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Hockey Culture can be aided or abated by coverage

After another disgusting example of how toxic hockey culture is when it comes to male athletes, the media controlled the conversation.

NHL: Heritage Classic-Calgary Flames at Winnipeg Jets Anne-Marie Sorvin-USA TODAY Sports

It sometimes seems like every other week there is another example of what happens when privileged people are treated with reverence and “boys will be boys” allows for toxic culture to fester. That happened again this week when a group of men had a private chat leaked where they were demeaning women and their bodies as well as talking about cocaine and other substances.

First of all, the comments are horrendous and apologies were more in the vein of “I’m sorry I got caught. This was meant to be private” instead of actually understanding what was wrong with the comments. However, if you think that the comments were alright to be said in a private setting, you never really had an issue with them in the first place. It was just that you never wanted others to know this was how you truly felt about people.

The truly shocking thing about this entire affair has been how the local media has responded. Instead of protecting the players involved and icing out the victims, they have shined a spotlight on how some of the women, who were the targets of the racist, sexist, demeaning comments, were reacting and allowing them to have the loudest voices in the room. They did not allow these victims to remain nameless and faceless. Instead, we have been able to see the wonderful women that were being demeaned by some assholes. Two of them, Nicole Zajac and Shannon Birchard decided to speak with Melissa Martin to share their views on what was said about them and other woman in a very thoughtful manner when they would have every right to not be as gracious as they were. Two more spoke with Ted Wyman and were again able to be far more gracious than they needed to be.

But it is not just that the women have been given the opportunity to speak out, it is that the men have not had their comments brushed aside. CTV News Winnipeg covered the story as one of their top stories and once again gave Nicole Zajac a platform to speak out and speak up on. Margaret Atwood once said “a word after a word is power” and by giving the women the last word, they have been given power over the comments said about them. It refocuses the story on those who have been hurt instead of those who have done the hurting.

Finally, the media has not allowed the comments to be swept away which is what usually happens. Instead of being accepted as “locker room talk”, the question of proper consequences for their actions have already started. But if you take this incident as an isolated incident the opportunity for systemic changes is lost. How do people talk about other people like this? How early should we start teaching them how to be respectful to others and ensure that those lessons sink in.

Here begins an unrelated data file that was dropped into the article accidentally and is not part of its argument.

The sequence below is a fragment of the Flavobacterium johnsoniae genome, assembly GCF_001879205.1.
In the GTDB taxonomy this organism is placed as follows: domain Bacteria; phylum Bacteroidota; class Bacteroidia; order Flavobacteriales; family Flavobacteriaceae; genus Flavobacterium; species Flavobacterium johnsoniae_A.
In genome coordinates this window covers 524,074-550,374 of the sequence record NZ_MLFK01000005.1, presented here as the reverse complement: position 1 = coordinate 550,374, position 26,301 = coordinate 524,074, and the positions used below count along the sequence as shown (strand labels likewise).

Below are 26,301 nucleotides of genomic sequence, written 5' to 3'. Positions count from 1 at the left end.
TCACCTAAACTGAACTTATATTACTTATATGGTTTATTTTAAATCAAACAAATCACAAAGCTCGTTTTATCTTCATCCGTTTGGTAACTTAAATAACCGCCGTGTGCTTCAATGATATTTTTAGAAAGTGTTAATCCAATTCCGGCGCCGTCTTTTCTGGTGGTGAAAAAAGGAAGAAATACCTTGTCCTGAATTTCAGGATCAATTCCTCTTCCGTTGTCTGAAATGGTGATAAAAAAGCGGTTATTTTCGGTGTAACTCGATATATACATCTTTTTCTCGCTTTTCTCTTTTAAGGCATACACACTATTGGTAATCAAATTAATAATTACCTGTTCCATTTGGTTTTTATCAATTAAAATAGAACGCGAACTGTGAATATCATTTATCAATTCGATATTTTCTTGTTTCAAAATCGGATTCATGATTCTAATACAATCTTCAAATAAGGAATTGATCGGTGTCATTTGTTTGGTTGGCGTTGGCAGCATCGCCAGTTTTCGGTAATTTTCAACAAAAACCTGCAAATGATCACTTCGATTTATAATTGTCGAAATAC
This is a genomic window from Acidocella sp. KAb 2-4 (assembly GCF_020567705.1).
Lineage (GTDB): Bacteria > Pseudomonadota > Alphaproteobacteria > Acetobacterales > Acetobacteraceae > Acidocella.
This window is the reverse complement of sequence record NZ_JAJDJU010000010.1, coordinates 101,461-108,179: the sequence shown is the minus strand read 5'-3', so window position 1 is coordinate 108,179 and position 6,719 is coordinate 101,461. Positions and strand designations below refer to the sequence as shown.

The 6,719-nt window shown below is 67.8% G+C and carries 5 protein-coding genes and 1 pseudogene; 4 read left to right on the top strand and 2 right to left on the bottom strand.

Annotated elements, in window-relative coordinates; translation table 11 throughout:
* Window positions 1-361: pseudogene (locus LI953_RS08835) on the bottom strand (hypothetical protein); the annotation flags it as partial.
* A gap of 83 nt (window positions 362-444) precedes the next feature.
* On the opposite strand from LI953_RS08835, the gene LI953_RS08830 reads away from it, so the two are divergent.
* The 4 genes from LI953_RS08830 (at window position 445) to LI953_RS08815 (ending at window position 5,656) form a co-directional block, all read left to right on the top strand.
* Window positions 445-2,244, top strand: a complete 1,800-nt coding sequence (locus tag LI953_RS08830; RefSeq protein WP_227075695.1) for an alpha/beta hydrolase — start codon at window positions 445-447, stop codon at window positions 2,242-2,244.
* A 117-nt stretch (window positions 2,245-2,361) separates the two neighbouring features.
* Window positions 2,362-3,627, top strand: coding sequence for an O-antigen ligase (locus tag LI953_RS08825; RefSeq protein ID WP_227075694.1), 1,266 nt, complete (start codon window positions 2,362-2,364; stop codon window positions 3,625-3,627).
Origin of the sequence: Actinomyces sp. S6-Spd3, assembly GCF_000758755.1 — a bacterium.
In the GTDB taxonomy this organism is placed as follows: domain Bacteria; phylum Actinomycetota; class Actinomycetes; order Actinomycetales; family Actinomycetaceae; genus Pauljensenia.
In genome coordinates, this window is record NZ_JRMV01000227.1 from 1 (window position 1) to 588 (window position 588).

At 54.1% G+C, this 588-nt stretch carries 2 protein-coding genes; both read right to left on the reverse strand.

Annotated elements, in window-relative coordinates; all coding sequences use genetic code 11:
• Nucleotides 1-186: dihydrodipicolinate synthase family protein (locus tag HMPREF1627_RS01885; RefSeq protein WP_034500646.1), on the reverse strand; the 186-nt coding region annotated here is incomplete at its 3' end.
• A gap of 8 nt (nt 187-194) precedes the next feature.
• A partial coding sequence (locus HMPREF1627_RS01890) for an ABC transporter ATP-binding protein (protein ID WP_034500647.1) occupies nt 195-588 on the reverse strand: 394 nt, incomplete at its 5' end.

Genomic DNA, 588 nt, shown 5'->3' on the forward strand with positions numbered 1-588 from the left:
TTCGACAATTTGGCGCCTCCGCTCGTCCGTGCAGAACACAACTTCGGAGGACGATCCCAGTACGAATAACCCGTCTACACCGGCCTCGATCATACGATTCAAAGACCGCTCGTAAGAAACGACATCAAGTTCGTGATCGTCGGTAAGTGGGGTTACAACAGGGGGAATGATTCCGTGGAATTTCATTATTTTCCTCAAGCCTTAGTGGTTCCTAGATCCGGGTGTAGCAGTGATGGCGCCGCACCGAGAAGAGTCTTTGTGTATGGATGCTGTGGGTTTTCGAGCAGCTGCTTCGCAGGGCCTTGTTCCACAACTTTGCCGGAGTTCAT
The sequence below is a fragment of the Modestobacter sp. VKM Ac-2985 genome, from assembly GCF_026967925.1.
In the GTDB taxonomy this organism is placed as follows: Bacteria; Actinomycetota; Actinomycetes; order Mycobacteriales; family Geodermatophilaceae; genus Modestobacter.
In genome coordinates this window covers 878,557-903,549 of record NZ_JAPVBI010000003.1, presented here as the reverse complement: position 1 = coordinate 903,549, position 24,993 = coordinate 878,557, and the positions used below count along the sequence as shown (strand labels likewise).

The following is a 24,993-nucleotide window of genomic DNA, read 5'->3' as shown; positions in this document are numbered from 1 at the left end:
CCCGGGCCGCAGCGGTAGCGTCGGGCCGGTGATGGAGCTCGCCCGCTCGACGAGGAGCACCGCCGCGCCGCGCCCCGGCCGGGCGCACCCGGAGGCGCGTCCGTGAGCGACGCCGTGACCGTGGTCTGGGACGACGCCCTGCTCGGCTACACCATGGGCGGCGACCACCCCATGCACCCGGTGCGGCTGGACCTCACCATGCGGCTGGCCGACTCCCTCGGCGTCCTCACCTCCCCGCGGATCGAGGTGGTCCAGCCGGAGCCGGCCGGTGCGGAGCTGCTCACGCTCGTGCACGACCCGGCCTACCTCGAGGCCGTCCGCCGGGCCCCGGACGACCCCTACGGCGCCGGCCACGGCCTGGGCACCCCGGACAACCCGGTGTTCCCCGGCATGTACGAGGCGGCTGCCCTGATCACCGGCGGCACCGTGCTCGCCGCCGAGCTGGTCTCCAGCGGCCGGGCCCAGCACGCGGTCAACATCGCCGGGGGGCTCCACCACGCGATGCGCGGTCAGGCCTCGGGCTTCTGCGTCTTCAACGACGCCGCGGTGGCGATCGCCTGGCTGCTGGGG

We make all hockey parents go through a Respect In Sport program, but it’s clear players need to start learning some important lessons at a young age. Simply telling them to be careful what they say on social media is not enough. Let’s get to the root of why anyone would think it’s OK to say these sort of things about a fellow human being, in any setting, in the first place. (source)

Respecting others is something that needs to be taught and reinforced from a young age and it has to come from everyone and not just their parents or guardians. Coaches and officials at every level. It also has to come in other environments like school. Behaviours cannot be brushed off because “they like you” or because they are young. Instead, these are valuable teaching moments when children are young on how everyone must be treated. The fact the conversation has been directed to listening to the victims and not brushing aside the words of the men who said them; businesses have closed their doors to those men (and one has offered free drinks to the women), and actual consequences are coming down. Some might not matter much, but others matter more to who these men act like they are then other actions that are or are not taken.

When it comes to hockey culture, the repercussions for the actions are the only thing that will start to change things. Then it will be a bottom-up approach where the youngest athletes are targeted and taught how to respect others and themselves. Until then, this will only keep happening and it is up to those with the loudest voices in the room to handle it by shining a light on those hurt and letting them have the final word on the issues at hand.